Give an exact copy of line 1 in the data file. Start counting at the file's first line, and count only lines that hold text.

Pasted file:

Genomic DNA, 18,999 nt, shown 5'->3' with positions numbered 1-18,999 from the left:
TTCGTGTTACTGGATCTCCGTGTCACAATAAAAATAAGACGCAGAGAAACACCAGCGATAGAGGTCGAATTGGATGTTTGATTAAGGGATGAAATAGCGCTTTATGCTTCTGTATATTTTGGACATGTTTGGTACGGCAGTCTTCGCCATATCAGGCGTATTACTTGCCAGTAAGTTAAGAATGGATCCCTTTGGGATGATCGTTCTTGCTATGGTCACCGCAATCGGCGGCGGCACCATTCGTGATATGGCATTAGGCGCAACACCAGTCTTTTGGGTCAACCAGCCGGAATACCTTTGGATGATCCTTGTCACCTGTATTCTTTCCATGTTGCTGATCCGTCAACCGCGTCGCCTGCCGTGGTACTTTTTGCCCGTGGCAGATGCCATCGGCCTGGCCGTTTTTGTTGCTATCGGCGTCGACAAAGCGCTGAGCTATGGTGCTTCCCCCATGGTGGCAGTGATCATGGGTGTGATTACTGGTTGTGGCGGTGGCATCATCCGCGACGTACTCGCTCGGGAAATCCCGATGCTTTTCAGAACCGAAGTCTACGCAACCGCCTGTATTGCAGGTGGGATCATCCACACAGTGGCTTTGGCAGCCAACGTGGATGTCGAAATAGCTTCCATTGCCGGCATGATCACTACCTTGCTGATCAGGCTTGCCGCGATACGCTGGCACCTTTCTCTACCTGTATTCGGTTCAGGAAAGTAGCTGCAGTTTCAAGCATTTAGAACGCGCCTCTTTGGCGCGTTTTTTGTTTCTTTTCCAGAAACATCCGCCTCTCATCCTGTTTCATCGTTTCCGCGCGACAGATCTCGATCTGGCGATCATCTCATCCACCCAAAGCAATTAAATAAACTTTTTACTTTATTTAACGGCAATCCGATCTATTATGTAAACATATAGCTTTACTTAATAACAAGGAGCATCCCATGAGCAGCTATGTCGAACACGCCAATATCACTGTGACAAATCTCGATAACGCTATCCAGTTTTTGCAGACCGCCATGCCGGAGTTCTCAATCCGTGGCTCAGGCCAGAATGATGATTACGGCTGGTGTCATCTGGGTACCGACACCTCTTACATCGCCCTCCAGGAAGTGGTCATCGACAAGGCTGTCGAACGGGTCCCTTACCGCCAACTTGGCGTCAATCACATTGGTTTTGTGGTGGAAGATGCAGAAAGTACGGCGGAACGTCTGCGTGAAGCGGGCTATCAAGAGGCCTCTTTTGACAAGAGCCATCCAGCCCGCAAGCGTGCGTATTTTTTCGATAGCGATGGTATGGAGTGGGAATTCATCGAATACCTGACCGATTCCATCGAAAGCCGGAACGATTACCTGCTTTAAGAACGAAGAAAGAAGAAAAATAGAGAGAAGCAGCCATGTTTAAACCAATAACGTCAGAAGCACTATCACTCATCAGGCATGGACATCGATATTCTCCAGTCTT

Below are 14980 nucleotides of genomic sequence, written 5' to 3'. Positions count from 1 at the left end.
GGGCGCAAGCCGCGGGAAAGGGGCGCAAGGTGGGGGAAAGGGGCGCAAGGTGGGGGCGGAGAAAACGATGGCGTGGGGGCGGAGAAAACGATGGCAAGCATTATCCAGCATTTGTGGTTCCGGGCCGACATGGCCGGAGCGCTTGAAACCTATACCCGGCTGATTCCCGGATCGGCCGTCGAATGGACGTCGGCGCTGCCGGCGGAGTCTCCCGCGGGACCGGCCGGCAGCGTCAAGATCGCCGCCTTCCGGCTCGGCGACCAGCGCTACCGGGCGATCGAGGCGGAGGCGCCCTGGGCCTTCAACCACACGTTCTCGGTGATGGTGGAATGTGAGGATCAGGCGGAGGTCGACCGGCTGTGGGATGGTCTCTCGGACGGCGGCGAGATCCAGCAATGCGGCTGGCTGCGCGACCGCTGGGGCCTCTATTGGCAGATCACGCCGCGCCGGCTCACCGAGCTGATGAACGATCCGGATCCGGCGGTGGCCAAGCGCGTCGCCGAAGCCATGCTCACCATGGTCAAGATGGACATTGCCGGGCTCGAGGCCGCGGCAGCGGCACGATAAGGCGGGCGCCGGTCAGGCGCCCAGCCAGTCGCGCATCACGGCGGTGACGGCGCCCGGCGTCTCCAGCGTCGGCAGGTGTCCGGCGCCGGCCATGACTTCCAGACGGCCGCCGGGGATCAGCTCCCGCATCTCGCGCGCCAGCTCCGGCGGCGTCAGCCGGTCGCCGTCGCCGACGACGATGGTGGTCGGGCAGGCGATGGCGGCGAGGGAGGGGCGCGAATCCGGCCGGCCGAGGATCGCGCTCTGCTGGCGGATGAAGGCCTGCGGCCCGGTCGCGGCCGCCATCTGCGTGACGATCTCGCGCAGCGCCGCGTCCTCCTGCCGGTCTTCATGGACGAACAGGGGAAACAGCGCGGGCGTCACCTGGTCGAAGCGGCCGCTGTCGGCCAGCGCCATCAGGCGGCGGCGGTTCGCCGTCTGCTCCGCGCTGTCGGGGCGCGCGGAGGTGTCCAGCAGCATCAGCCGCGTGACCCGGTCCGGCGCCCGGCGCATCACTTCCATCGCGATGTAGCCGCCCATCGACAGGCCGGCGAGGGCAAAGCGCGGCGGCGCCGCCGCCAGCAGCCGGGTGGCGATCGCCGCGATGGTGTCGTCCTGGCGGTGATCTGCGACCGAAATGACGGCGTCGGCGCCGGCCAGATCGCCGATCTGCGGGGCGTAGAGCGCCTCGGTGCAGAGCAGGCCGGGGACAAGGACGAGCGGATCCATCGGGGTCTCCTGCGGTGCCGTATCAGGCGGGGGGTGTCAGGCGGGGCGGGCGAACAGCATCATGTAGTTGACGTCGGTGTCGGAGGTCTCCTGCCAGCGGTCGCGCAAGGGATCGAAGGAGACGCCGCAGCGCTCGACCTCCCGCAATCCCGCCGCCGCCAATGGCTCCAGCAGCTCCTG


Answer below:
Genomic DNA, 18,999 nt, shown 5'->3' with positions numbered 1-18,999 from the left: